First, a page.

One phenomenon of note is the performance during
"Octobers of years ending in 7"
Is October of year 7 just one more statistical quirk, or is there information that investors need to protect themselves? Take a look at the results and judge...As you can see in the following Table,...
...the results for the Dow in Octobers of years ending in 7 have been pretty dismal.
It must be said that this is a fairly small sample size; likewise, most individuals will not be comfortable acting on some trend that occurs only once every decade and lasts just one month. Still, the numbers should be enough to give you pause before investing aggressively during October of a year ending in 7. Consider the following performance results:
♦ The annualized rate of return during Octobers of years ending in 7 was -54.7 percent.
♦ The annualized rate of return during all other trading days was 7.3 percent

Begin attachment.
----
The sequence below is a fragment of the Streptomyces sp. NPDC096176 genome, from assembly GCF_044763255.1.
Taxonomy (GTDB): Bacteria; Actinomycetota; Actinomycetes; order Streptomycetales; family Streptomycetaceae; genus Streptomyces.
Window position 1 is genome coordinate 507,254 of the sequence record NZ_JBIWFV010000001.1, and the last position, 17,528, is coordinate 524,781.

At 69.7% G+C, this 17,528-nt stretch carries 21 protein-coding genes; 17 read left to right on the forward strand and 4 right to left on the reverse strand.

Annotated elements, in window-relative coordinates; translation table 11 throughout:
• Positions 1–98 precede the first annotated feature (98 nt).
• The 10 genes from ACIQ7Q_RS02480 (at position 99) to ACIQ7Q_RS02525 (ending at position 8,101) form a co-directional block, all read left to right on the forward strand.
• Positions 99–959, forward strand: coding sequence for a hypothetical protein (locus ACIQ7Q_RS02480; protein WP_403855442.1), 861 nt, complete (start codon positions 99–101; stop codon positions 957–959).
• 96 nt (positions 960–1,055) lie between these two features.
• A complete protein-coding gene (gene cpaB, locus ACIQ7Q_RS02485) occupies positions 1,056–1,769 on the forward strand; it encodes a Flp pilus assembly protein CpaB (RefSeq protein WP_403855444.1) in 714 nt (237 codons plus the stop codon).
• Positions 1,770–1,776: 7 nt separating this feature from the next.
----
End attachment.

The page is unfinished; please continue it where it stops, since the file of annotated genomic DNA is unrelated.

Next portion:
♦ The Dow posted a gain during Octobers of years ending in 7 twice and a loss nine times.
♦ The average gain for the month during up Octobers of years ending in 7 was 1.3 percent.
♦ The average loss for the month during down Octobers of years ending in 7 was 9.5 percent.
♦ On four occasions the performance of Octobers of years ending in 7 exceeded -10 percent for the month
(1907 = -14.8 percent, 1917 = -11.1 percent, 1937 = -10.6 percent, and 1987 = -23.2 percent).
The bottom line regarding Octobers of years ending in 7 is that even when they aren’t bad, they still aren’t very good. And when they are bad, they are really (!) bad.
The next Figure displays the growth of USD 1,000 invested in the Dow only during the month of October during years ending in 7 since 1900. As you can see in that Figure, the results generated during Octobers of years ending in 7 has been nearly uniformly dreadful:
So, had investors decided to play it safe and completely sit out the October of years ending in 7 in each decade, they twice would have missed out on small gains but never would have missed any truly meaningful rallies. This is something to note when October 2017 rolls around...
Examining the performance of the stock market during September and October. I conclude that investors may often do themselves a great favor by being out of the market during these two months...(if they can handle it - which is another question).